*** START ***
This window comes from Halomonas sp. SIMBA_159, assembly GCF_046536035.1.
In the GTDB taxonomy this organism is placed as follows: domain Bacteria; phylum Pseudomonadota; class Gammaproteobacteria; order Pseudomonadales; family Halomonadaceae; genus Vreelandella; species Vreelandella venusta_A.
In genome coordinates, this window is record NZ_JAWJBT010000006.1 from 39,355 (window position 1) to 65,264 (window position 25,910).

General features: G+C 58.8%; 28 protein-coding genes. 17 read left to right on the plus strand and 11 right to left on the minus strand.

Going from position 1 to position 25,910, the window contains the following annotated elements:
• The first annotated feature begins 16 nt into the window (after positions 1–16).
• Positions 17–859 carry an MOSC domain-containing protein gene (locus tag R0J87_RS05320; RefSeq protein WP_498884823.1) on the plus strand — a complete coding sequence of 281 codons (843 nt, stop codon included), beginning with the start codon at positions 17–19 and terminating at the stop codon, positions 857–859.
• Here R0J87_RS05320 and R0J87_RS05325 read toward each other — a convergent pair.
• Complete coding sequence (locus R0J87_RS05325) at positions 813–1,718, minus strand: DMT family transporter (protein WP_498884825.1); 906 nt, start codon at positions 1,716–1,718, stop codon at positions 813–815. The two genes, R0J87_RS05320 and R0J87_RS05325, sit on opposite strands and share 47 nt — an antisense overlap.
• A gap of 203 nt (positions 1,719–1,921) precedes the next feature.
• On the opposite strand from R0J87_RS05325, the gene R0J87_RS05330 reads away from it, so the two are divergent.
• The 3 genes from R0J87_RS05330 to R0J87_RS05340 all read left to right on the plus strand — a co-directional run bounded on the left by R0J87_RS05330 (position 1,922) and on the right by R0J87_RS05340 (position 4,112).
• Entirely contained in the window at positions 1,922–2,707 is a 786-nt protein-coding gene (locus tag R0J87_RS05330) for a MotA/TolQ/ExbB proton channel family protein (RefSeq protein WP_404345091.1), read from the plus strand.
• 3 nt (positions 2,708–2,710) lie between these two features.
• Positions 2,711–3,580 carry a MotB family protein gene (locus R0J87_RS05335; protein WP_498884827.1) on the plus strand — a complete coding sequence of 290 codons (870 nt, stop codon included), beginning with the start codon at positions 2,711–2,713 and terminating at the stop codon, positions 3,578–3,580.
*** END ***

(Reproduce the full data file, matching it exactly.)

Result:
This window comes from Halomonas sp. SIMBA_159, assembly GCF_046536035.1.
In the GTDB taxonomy this organism is placed as follows: domain Bacteria; phylum Pseudomonadota; class Gammaproteobacteria; order Pseudomonadales; family Halomonadaceae; genus Vreelandella; species Vreelandella venusta_A.
In genome coordinates, this window is record NZ_JAWJBT010000006.1 from 39,355 (window position 1) to 65,264 (window position 25,910).

General features: G+C 58.8%; 28 protein-coding genes. 17 read left to right on the plus strand and 11 right to left on the minus strand.

Going from position 1 to position 25,910, the window contains the following annotated elements:
• The first annotated feature begins 16 nt into the window (after positions 1–16).
• Positions 17–859 carry an MOSC domain-containing protein gene (locus tag R0J87_RS05320; RefSeq protein WP_498884823.1) on the plus strand — a complete coding sequence of 281 codons (843 nt, stop codon included), beginning with the start codon at positions 17–19 and terminating at the stop codon, positions 857–859.
• Here R0J87_RS05320 and R0J87_RS05325 read toward each other — a convergent pair.
• Complete coding sequence (locus R0J87_RS05325) at positions 813–1,718, minus strand: DMT family transporter (protein WP_498884825.1); 906 nt, start codon at positions 1,716–1,718, stop codon at positions 813–815. The two genes, R0J87_RS05320 and R0J87_RS05325, sit on opposite strands and share 47 nt — an antisense overlap.
• A gap of 203 nt (positions 1,719–1,921) precedes the next feature.
• On the opposite strand from R0J87_RS05325, the gene R0J87_RS05330 reads away from it, so the two are divergent.
• The 3 genes from R0J87_RS05330 to R0J87_RS05340 all read left to right on the plus strand — a co-directional run bounded on the left by R0J87_RS05330 (position 1,922) and on the right by R0J87_RS05340 (position 4,112).
• Entirely contained in the window at positions 1,922–2,707 is a 786-nt protein-coding gene (locus tag R0J87_RS05330) for a MotA/TolQ/ExbB proton channel family protein (RefSeq protein WP_404345091.1), read from the plus strand.
• 3 nt (positions 2,708–2,710) lie between these two features.
• Positions 2,711–3,580 carry a MotB family protein gene (locus R0J87_RS05335; protein WP_498884827.1) on the plus strand — a complete coding sequence of 290 codons (870 nt, stop codon included), beginning with the start codon at positions 2,711–2,713 and terminating at the stop codon, positions 3,578–3,580.